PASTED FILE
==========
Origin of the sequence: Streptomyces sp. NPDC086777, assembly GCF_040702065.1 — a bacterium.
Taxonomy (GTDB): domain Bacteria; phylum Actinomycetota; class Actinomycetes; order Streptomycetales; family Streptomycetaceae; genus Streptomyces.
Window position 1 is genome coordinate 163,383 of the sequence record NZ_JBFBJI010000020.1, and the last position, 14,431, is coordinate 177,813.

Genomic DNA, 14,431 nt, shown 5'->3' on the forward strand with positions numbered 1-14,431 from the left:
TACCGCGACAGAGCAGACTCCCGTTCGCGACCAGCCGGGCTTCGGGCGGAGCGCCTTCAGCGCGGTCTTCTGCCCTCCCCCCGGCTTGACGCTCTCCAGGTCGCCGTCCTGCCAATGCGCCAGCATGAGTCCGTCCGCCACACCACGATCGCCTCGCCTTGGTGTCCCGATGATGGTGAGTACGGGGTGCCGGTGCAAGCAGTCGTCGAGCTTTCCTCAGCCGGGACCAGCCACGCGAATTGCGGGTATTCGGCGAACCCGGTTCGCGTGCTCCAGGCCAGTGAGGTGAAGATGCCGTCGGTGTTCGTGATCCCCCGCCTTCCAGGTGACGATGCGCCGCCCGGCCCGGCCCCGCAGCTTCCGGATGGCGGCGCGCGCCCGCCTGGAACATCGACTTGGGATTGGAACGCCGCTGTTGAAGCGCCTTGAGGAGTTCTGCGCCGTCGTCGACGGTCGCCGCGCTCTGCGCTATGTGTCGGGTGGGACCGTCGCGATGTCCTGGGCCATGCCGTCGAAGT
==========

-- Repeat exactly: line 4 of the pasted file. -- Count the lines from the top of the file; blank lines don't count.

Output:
Genomic DNA, 14,431 nt, shown 5'->3' on the forward strand with positions numbered 1-14,431 from the left: